Back in March, I invited a number of CPM readers, especially those involved in on-farm trials, to take part in a survey and give their views on gene-editing.

The results of that survey are published exclusively in CPM. It’s timed to coincide with the anniversary of the decision by the Court of Justice of the European Union (CJEU) to class gene-edited (GE) crops as genetically modified (GM). By coincidence, there’s now a change of leadership within the government and the new Prime Minister has just stated an intention to “liberate the UK’s extraordinary bioscience sector from anti genetic modification rules”.

It’s encouraging that there’s now the political will to untangle the regulatory mess that’s prevented UK farmers from the genetic advances in crop breeding the rest of the world is now benefiting from. But this is just the very first step in a journey, and the entire UK agricultural industry must move together if it is to realise the benefits this technology can bring.

The first issue is the lack of awareness, and more importantly the potential for misinformation, with gene-editing. Assuming Brexit occurs, the PM may choose to diverge the GMO regulations as a test of the new relationship with the EU. It could be a shrewd political move for relationships with non-EU countries, particularly the US, to be openly pro-science and pro-trade in an area where the EU falls down.

But it could backfire – the anti-GM lobby is very experienced, well resourced and eloquent and would mobilise to protect its position. It may capitalise on the lack of awareness among consumers, trotting out the stories of Frankenstein foods that were so successful in stalling the progress of GM in Europe two decades ago. The glyphosate debate is a good illustration of how this well rehearsed and co-ordinated ring of lobbyists exploit ignorance and social media to further their own interests, with little regard for the truth. The PM would have to be confident that the scientific community would field experts of equal, if not better, eloquence and ability to explain and enlighten. He would need to be sure that sound science would prevail and that the public would become better informed. So do those experts exist, and how much support could farmers and the rest of the industry offer scientists?

Related to this is the issue of timing – should there be regulatory change now, or should it wait until there are near-market products from GE crops that offer consumers tangible benefits? If there’s to be a public discussion about it, the Agricultural Biotechnology Council (abc), that represents the interests of Bayer, BASF, Corteva and Syngenta, strongly favours the latter. The reason for this is that it fears a public backlash, which is hardly surprising, considering it was the biotech companies who so royally mismanaged the introduction of GM crops into Europe previously.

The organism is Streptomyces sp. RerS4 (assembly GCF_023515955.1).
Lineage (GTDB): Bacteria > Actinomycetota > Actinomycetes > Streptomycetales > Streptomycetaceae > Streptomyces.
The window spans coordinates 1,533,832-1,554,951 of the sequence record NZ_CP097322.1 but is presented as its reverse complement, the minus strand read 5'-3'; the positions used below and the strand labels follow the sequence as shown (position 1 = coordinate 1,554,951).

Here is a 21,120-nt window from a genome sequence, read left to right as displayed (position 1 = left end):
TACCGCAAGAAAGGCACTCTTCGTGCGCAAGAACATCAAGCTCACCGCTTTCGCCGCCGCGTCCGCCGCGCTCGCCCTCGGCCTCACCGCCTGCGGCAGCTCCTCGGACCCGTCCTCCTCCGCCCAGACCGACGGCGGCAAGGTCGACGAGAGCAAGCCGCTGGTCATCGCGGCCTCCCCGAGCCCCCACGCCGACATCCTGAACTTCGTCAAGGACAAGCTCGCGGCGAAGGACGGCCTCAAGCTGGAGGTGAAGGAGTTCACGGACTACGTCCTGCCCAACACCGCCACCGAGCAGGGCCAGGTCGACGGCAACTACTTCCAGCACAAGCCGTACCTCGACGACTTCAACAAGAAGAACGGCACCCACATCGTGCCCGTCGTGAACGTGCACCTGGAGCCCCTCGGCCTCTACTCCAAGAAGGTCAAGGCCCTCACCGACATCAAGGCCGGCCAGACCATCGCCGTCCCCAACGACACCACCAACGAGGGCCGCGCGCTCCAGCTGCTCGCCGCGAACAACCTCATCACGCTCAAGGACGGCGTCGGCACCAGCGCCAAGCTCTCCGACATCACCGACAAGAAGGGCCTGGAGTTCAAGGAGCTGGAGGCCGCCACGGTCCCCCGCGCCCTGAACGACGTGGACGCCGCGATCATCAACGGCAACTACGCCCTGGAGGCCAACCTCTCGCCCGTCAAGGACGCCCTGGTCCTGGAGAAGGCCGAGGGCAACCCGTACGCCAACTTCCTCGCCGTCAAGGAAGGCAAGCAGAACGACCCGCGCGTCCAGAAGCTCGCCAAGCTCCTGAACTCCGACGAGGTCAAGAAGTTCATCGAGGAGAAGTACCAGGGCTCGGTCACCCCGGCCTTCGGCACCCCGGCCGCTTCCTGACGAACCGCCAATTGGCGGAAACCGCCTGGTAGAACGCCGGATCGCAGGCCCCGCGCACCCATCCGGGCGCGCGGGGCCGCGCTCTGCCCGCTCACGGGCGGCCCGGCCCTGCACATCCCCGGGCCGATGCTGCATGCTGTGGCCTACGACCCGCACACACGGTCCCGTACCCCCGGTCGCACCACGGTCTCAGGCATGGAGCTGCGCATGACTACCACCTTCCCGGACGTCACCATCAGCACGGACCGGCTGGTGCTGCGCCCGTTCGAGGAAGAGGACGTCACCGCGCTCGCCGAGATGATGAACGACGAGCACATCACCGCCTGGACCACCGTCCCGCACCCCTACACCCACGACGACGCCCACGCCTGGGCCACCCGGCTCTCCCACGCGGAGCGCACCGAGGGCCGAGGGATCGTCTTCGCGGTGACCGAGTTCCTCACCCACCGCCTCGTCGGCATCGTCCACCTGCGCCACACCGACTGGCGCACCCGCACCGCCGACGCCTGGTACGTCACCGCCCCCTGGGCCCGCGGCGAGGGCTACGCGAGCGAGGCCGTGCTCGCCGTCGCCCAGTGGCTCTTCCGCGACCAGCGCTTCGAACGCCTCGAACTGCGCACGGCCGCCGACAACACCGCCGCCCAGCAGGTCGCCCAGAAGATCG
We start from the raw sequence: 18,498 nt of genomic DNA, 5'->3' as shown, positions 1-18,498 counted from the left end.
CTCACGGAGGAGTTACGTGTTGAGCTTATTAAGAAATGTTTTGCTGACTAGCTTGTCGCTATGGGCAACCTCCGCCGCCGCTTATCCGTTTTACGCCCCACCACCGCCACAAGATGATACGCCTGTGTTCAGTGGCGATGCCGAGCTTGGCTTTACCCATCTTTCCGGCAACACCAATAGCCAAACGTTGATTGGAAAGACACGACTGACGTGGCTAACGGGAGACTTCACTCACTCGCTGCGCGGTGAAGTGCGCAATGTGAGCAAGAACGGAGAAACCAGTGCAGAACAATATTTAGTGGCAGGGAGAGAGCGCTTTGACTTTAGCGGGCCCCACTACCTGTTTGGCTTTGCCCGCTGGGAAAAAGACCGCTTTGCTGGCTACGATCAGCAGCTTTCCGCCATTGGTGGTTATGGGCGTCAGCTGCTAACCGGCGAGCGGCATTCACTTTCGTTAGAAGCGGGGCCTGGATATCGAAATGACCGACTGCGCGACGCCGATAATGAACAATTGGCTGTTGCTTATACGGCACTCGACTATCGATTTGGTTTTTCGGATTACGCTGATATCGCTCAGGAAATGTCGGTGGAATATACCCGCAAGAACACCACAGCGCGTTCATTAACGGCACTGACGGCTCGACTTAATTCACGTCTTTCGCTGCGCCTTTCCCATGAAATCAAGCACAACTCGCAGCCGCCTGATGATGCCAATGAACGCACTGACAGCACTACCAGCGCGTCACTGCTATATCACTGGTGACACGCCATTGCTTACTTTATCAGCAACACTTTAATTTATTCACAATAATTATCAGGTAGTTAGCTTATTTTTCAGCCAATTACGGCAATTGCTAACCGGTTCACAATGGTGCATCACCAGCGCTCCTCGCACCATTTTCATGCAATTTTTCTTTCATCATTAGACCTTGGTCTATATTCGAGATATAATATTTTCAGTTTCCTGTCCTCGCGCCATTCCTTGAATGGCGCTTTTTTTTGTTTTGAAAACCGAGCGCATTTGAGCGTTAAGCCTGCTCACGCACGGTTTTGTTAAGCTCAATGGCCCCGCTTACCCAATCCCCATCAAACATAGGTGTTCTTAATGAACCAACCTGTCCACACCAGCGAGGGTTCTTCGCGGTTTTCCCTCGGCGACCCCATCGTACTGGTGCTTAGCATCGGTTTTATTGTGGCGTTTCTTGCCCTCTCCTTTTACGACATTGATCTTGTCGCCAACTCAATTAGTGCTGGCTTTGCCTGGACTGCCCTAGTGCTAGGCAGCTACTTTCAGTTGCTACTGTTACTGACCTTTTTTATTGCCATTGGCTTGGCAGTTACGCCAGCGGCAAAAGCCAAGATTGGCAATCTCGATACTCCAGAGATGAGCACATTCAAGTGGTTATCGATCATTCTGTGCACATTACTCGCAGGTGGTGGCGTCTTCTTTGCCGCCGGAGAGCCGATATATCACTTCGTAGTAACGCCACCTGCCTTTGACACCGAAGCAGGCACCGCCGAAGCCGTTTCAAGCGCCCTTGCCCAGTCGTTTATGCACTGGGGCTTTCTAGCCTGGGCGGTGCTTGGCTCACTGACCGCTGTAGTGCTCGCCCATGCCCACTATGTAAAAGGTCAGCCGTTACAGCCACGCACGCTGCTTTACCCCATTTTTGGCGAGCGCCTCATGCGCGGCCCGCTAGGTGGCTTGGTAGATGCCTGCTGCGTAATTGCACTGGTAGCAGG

What’s more, these multinational companies have now moved all their research into NBTs out of Europe. They are currently developing the technology with farmers who compete against EU and UK farmers, tailored to those markets. Only when and if the trading environment is right, once the rest of the world has benefited and the technology is proven, will they seek to bring them here.

So would UK farmers be happy to wait for regulatory change until the market pull is certain? That may mean having to accept NBTs developed with and for their competitors, or worse still, UK farmers would be side-stepped altogether, with GM and GE products simply imported, but not grown here.

The opportunity with gene-editing, however, is that you don’t have to be a multi-national biotech company to develop the crops – it involves relatively low cost technology. But for that to benefit UK growers, there must be the right regulatory environment, and research into those crops must progress now, so regulatory change may be needed sooner rather than later.

There are other issues, such as how to regulate GE crops if they are not classed as GM, raising the prospect of a third tier of regulation, which could be equally damaging. There’s also the question of how they are monitored – unlike GM, GE crops are indistinguishable from those derived through traditional breeding methods.

But the biggest challenge remains that of market pull, and it’s a desperate chicken-and-egg situation – without awareness of the benefits of the technology, there’s no consumer demand; no demand means there’s little funding for research, and this makes plant scientists and research institutions hesitant about exploring the technology and the benefits it may bring.

But perhaps there is a role for farmers here in bridging the gap. There are those who carry out on-farm and tramline trials of new varieties. There is now some really exciting material coming into the field through the BBSRC-funded Designing Future Wheats programme (DFW) that is introducing lost traits back into elite varieties. That material currently just goes to breeders, but why not involve farmers? In time, and under the right regulatory environment, the same route could trial GE crops. Put these crops into the hands of those who’ll actually use them and the fear and hesitancy will fall away. That’s when the benefits, applications and opportunities will come clear.

Tom Allen-Stevens has a 170ha arable farm in Oxon, and leads the Gene-Editing for Environmental and Crop Improvement initiative. @tomallenstevens